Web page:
What does some modern body terrorism, that doesn’t just look like media placement, look like?
Sonya: So, there are all kinds of things, one of the things that I think is a really, sort of, fascinating example that we often overlook is the lack of accessibility as it relates to disabled bodies. And, you know, how often it is we will have, you know, large scale social gatherings and have made zero efforts to consider accessibility for people who are deaf. How long are we actually, you know, like we watch television all the time and there is, you know, very rarely do I see translators in space, in anybody’s spaces, you know. That, you know, I’ve been to conferences that are about social justice where people who are wheelchair users cannot actually get in the building. There are lots of ways in which we either erase the needs of entire segments of pop-, of our population, or we actively seek to harm them, which certainly is, you know, visible right now in the U.S. immigration policy.
The idea that, that, there are children sleeping on floors in cages, literally. We could clearly not value the bodies of those children. And I often ask people to imagine what it would be, you know, to put, to see, you know, to see a little blond blue-eyed girl who was 5 years old sleeping on a cage in a Detention Facility and what the world might do with that kind of outrage to see something like that. And there’s a reason why, while there is absolutely outrage, no one has stormed the White House yet. Even though I’m sure a lot of people might be feeling tempted, that hasn’t happened. And I, it is hard for me to imagine a world that, where if those were filled with, you know, blond, blue-eyed, able-bodied, little white boys and girls, and the world not stop what it was doing and fix that problem immediately.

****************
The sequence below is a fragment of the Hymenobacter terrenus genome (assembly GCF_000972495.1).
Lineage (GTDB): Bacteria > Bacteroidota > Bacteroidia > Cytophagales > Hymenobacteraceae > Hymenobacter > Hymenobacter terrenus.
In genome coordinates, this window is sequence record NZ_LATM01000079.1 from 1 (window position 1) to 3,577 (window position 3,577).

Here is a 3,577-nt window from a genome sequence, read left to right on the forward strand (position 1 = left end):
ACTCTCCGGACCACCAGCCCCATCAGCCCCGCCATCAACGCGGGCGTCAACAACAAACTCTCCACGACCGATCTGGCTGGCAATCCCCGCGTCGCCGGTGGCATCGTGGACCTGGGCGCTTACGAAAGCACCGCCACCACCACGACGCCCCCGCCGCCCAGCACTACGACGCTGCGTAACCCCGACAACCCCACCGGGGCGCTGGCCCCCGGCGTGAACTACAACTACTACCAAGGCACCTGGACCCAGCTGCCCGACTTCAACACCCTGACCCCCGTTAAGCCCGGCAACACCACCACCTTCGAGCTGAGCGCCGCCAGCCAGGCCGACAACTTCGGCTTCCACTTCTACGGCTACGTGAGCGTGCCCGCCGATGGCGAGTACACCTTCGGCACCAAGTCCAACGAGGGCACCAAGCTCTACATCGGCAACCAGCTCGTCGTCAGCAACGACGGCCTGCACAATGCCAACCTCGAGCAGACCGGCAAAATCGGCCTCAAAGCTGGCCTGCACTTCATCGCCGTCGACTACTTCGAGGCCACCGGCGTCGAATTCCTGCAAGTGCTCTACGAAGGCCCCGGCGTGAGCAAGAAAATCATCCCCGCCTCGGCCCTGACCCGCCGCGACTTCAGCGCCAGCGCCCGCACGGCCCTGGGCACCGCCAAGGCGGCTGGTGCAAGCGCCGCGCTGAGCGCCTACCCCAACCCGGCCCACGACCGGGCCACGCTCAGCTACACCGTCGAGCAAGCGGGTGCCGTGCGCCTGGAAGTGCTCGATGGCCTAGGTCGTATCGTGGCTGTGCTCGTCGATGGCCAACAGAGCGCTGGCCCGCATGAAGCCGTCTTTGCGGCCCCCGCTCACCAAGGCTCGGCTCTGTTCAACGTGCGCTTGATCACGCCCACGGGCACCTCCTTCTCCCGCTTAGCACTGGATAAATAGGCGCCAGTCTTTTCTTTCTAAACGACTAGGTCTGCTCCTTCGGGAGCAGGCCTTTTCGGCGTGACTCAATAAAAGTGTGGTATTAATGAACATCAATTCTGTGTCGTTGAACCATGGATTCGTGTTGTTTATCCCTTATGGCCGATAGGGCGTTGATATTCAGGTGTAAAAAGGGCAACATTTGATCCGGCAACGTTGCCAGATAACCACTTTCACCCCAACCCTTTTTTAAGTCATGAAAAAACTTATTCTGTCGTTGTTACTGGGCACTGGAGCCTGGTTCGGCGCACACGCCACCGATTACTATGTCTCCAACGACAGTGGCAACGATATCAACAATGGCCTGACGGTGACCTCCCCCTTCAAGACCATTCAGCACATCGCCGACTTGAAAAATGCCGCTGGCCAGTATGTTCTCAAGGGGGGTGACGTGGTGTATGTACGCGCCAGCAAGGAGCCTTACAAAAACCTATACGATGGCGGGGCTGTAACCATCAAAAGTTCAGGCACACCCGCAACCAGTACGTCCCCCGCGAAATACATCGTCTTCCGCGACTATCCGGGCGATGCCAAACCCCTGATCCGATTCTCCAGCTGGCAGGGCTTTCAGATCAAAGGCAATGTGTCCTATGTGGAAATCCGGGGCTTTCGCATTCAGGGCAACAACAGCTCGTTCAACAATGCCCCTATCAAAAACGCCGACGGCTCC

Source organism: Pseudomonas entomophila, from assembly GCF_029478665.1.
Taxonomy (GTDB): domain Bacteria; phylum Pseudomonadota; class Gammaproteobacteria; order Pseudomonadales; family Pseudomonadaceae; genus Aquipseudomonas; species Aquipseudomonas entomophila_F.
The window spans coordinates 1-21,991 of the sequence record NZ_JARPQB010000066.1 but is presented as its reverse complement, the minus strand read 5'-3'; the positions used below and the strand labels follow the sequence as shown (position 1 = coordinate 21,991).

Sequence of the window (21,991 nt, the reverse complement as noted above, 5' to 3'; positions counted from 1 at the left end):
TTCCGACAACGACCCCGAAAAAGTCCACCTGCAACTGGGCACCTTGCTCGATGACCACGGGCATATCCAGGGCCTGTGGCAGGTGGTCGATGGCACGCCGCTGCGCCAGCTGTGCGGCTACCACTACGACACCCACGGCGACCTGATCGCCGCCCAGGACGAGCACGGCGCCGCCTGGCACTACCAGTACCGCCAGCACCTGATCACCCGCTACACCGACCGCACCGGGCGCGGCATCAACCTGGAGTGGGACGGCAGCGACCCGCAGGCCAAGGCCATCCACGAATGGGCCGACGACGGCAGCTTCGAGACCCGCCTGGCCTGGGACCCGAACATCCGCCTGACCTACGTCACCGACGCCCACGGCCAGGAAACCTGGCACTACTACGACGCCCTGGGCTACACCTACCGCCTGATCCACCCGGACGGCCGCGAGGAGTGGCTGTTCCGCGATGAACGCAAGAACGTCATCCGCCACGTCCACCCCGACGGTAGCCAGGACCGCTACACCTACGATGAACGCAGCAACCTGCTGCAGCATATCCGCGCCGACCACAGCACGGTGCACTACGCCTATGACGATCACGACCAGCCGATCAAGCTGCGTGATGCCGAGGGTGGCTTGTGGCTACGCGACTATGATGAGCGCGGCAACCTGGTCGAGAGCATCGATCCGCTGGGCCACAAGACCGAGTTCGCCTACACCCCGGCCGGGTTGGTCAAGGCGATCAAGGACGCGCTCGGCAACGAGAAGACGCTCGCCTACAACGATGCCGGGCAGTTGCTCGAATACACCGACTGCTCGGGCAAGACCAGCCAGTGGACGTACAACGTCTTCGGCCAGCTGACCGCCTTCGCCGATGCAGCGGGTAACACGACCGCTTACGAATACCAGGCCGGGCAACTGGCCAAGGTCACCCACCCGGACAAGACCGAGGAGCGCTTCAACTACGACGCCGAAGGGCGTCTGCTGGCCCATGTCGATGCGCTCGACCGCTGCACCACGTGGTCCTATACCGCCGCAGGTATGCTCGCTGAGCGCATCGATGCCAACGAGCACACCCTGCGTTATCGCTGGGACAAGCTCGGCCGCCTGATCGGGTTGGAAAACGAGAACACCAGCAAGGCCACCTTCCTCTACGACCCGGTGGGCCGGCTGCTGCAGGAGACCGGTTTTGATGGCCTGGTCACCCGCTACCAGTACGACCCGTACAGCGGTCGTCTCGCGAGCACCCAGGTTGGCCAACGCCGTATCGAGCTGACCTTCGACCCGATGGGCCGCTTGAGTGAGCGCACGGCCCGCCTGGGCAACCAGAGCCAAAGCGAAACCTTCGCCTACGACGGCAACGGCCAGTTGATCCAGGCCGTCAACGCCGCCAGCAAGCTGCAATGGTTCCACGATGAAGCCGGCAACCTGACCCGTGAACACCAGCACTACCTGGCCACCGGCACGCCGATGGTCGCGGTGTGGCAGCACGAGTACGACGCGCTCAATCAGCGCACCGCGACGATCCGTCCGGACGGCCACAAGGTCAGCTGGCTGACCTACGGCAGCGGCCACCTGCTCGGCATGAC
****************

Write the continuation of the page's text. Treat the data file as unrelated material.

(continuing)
Caitlin: This episode is about radical self-love and what we can do to feel and show more of it. Self love is the essential place to start, but there are plenty of other kinds of love too- romantic partner love, loving our kids, loving our work, loving the planet, and we’ve got books about pretty much all of them on Blinkist. Blinkist is an App that gives you the key insights from best-selling, non-fiction books in these powerful little packs of knowledge in audio or text. So, you can learn about love, or parenting, or whatever else you’re into, whether you’re driving to work or winding down before bed. Best part? They take just about 15 minutes to read or listen through, so you’ll get the most important insights of a book in about one-sixteenth of the time it would take you to read the entire thing.
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So go to Blinkist.com/simplify, tap on Try Blinkist, and you can try it for free for 14 days, by using the voucher code radical. That’s R-A-D-I-C-A-L. Radical. Okay, now back to my talk with Sonya Renee Taylor.